How Many Mutual Funds Do You Need to Build a Diversified Portfolio?
Investors Should Be Sure They Have Enough Funds to Be Diversified
If you want to know how many funds you should have in a portfolio, there are a few smart and strategic rules you can follow. Investment advisors are often asked how many mutual funds are best for diversification purposes. The best answer will always depend on several factors, including risk tolerance and investment objective.
Therefore I thought it would be helpful to write this article on best diversification practices, specifically with regard to the number of mutual funds to buy have a diversified portfolio.
What Diversification Is With Mutual Funds
Diversification with mutual funds is a means of reducing total portfolio risk buy holding funds that represent different categories and asset classes. The sage wisdom in the phrase, "don't put all your eggs in the same basket" does help describe the essence of diversification because it simply illustrates the need to spread your risk into several areas.
Put differently, if you put all of your money into one investment, you're probably not diversified. But here's where investors often make their biggest mistakes with diversification: They think that buy spreading their money among several different mutual funds that their diversified. What if you put your eggs into different baskets but all of the baskets are nearly the same? That's not diversified!
Example of Diversification With Mutual Funds
For a more specific example, let's say you allocate your savings equally to four different mutual funds, where each holds 25% of your investment assets. Each fund has a different name and therefore appears to have different objectives. Let's say one is a growth fund, another is a growth and income fund, a third is an S&P 500 index fund, and a fourth is an international fund. It is possible that the first three funds are nearly identical and that the fourth one has many of the same holdings as the first three.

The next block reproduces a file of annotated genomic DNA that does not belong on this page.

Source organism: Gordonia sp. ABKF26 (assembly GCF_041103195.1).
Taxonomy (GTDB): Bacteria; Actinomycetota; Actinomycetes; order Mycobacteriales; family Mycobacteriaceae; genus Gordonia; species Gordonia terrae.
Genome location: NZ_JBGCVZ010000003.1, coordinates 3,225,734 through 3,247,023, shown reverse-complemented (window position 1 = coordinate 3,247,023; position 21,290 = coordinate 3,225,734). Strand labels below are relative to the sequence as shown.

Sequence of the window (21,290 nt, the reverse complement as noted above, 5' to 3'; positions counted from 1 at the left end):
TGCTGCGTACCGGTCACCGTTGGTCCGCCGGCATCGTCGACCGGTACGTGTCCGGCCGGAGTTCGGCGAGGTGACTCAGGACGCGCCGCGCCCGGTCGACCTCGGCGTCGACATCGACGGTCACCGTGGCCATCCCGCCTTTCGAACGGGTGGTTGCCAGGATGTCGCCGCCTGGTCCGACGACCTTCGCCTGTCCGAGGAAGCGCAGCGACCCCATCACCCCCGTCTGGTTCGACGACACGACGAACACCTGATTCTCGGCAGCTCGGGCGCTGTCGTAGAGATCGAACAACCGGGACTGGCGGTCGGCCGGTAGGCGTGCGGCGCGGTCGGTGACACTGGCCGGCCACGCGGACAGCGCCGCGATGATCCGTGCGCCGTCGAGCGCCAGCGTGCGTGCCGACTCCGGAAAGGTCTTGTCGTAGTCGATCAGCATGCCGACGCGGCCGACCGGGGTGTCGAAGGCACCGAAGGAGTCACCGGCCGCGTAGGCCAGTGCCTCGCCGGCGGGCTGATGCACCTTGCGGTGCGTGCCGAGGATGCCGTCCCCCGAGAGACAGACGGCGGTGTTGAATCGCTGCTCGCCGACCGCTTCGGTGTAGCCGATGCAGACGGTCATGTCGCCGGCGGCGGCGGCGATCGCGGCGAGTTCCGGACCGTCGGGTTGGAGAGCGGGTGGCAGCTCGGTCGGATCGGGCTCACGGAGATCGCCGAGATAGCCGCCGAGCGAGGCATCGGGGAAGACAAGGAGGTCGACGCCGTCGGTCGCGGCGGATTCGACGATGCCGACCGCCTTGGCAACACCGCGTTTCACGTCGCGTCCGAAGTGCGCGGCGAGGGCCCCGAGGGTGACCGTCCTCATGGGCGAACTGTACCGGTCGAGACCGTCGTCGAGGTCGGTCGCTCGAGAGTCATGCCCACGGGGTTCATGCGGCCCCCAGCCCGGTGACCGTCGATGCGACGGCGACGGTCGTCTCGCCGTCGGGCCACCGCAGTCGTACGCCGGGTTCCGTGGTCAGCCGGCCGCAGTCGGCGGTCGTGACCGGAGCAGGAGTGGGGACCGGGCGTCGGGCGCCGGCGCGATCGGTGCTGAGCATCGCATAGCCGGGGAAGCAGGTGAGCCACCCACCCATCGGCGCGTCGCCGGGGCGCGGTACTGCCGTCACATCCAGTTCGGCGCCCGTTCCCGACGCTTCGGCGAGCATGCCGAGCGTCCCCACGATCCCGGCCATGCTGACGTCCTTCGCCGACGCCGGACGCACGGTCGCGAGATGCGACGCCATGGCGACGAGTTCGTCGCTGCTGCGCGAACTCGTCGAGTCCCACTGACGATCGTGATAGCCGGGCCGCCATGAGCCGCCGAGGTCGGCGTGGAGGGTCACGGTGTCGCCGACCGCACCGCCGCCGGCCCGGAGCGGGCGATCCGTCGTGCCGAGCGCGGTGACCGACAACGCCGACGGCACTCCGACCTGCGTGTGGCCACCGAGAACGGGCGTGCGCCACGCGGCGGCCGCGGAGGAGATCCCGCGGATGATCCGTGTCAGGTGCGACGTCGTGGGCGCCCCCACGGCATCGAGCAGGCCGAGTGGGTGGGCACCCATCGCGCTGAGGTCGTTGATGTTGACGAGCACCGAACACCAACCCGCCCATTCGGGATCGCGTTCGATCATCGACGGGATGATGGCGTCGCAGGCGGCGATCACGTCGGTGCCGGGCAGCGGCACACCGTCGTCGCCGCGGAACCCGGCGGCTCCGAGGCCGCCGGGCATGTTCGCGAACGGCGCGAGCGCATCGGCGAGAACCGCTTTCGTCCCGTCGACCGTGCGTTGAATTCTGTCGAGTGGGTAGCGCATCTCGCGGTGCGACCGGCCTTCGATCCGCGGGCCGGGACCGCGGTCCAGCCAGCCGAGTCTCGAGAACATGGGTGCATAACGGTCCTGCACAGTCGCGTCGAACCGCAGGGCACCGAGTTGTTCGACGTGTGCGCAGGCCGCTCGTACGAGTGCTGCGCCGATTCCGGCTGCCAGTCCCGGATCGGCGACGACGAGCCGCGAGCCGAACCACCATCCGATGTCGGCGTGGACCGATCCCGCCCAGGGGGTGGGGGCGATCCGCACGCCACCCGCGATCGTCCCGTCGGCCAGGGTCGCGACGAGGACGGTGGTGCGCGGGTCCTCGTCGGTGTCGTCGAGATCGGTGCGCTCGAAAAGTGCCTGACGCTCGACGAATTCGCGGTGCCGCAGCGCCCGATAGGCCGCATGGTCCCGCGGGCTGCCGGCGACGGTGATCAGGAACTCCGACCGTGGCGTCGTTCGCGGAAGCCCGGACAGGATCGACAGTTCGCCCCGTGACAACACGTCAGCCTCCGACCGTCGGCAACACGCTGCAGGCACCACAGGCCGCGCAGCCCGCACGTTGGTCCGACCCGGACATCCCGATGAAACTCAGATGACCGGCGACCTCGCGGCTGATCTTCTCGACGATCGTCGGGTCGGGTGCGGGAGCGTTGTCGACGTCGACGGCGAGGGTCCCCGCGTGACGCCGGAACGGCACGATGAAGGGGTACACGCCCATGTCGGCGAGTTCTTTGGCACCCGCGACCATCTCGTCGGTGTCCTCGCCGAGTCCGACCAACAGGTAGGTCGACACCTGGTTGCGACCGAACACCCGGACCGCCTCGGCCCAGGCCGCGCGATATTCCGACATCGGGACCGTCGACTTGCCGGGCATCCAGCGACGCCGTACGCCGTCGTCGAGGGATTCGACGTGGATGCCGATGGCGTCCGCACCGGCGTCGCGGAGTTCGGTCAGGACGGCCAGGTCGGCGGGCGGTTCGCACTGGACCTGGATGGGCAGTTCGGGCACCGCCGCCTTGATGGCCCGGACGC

This general scenario of poor diversification is repeated more often than you think because it's been told to millions of people, as I illustrate clearly in another article I wrote, called Why Dave Ramsey Is Wrong On Mutual Funds. While each of the four fund types Dave "recommends" to his followers are not exactly identical, they are too similar to provide the kind of diversification that is necessary to spread risk, or to successfully "put your eggs into different baskets."
Avoid Fund 'Overlap' With Mutual Funds
Although you may have several different funds in your portfolio, the problem when some of them have too many similarities is illustrated by the investment term, overlap. To avoid overlap with mutual funds, be sure that your fund holdings are truly from different fund categories.
For example, a simple four-fund allocation that is diversified could include one large-cap stock fund, one small-cap stock fund, one foreign stock fund, and one bond fund. Each of these will likely hold completely different securities, as compared to each of the other funds. And notice I listed "foreign stock" rather than "international" stock. A foreign stock fund will typically invest 80% to 100% of its assets in stocks of companies outside the United States, whereas an international stock fund might have 50% or less of its holdings in foreign stocks and the remainder in US stocks.
The Ideal Number of Funds to Hold to Be Diversified
While it is possible to invest in just one fund and be diversified, you'll need at least two but probably no more than 10 to be fully diversified. If you invest in just two, you may choose a stock index fund and a bond index fund and achieve suitable diversification.
To be completely diversified, you can build a solid portfolio with five to seven mutual funds. However, given the right kind of funds, such as balanced funds, you can have a diversified portfolio with just a few mutual funds. Therefore we end where we began: How many mutual funds is best? It depends on several factors.
Disclaimer: The information on this site is provided for discussion purposes only, and should not be misconstrued as investment advice. Under no circumstances does this information represent a recommendation to buy or sell securities.